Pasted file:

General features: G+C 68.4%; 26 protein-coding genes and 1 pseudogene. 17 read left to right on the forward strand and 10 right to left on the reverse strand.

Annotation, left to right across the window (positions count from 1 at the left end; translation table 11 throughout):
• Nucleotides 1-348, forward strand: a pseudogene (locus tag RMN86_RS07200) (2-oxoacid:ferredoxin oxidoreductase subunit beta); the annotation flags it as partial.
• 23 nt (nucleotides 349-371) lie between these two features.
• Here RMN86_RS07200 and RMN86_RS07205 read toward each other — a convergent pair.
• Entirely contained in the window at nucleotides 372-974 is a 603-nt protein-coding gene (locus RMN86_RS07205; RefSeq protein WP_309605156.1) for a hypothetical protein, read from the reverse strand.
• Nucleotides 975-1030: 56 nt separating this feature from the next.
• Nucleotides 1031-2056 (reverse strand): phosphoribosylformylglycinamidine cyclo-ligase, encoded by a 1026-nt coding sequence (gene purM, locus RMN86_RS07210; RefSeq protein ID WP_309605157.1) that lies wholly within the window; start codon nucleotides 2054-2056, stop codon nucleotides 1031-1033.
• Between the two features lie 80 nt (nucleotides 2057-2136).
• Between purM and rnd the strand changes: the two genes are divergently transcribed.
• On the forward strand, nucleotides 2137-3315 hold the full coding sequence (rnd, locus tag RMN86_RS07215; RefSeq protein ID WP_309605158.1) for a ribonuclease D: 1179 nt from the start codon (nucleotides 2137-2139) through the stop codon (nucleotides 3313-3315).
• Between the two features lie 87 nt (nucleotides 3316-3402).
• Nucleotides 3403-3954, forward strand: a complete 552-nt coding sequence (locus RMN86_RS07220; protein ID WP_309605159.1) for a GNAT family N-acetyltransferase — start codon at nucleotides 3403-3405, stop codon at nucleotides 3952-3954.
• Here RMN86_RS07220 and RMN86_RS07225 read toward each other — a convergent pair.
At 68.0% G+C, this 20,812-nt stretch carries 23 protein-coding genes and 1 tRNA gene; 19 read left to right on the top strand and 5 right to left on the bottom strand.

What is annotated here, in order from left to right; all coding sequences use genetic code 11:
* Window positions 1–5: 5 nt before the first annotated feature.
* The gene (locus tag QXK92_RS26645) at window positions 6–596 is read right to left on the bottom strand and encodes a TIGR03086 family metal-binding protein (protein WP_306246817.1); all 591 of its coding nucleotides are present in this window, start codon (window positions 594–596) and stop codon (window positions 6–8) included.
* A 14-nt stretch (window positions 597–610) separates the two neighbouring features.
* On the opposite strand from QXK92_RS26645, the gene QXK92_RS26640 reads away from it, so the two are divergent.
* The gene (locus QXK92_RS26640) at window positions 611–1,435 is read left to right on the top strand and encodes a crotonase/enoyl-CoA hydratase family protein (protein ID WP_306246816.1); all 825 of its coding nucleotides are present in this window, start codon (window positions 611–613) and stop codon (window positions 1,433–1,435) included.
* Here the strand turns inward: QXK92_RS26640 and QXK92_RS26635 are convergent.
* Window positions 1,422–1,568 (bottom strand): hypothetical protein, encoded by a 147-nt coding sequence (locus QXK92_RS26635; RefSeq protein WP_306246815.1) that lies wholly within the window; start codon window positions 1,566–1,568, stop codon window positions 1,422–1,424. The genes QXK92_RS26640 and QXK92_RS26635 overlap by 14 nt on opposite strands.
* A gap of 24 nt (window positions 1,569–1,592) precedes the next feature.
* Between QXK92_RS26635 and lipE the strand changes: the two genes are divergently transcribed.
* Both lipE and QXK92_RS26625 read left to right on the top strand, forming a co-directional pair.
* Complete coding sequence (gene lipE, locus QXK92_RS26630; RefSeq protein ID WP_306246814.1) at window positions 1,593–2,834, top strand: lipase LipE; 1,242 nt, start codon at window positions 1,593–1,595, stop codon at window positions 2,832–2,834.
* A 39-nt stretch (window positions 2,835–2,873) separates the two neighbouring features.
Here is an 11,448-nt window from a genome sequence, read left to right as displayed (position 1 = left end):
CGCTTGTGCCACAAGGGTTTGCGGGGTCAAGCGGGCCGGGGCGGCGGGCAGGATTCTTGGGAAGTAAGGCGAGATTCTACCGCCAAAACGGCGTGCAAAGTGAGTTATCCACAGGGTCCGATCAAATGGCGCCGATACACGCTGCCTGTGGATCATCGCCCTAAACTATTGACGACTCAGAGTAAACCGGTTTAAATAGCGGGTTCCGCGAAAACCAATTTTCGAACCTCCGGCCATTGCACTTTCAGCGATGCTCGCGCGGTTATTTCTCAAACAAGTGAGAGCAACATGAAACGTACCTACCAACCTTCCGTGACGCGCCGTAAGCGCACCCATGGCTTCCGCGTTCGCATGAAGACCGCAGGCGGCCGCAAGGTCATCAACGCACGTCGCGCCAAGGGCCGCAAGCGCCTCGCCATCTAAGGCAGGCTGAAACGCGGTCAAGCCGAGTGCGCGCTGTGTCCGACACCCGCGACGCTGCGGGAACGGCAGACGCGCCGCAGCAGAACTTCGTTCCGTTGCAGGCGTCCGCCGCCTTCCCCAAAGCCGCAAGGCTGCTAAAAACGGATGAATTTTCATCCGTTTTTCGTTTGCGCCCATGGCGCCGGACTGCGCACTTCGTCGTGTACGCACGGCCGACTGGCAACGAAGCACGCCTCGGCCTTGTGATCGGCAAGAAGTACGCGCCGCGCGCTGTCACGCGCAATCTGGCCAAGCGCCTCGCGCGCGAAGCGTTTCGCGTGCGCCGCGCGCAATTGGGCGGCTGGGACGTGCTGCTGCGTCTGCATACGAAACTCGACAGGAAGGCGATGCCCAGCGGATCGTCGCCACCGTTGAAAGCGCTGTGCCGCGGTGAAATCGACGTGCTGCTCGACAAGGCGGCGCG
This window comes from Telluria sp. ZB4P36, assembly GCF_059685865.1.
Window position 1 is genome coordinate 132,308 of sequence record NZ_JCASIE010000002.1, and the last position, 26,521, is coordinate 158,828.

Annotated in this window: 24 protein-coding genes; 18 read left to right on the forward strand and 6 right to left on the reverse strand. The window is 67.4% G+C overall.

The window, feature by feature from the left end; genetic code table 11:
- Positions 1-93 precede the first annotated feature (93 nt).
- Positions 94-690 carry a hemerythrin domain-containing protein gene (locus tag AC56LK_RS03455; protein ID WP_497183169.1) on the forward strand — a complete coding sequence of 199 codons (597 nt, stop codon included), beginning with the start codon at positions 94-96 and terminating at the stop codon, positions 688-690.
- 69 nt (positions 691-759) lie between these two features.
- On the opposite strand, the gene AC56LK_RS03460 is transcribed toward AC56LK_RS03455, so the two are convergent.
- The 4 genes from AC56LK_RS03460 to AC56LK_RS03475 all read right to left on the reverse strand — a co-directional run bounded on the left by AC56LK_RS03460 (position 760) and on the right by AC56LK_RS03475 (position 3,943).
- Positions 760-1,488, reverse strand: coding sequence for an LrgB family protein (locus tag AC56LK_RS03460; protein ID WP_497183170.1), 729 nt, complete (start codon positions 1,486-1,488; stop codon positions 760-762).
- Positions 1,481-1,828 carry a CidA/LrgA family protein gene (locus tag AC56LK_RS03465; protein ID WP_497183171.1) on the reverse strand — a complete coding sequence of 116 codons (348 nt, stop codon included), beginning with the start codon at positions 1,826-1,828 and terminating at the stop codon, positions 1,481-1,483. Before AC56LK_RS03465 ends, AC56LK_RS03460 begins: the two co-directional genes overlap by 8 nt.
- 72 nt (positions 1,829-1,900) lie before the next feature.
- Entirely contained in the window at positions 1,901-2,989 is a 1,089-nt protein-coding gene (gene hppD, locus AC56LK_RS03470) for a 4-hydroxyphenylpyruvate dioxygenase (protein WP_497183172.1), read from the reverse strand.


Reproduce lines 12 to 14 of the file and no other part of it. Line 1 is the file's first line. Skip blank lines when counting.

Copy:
• Between the two features lie 87 nt (nucleotides 3316-3402).
• Nucleotides 3403-3954, forward strand: a complete 552-nt coding sequence (locus RMN86_RS07220; protein ID WP_309605159.1) for a GNAT family N-acetyltransferase — start codon at nucleotides 3403-3405, stop codon at nucleotides 3952-3954.
• Here RMN86_RS07220 and RMN86_RS07225 read toward each other — a convergent pair.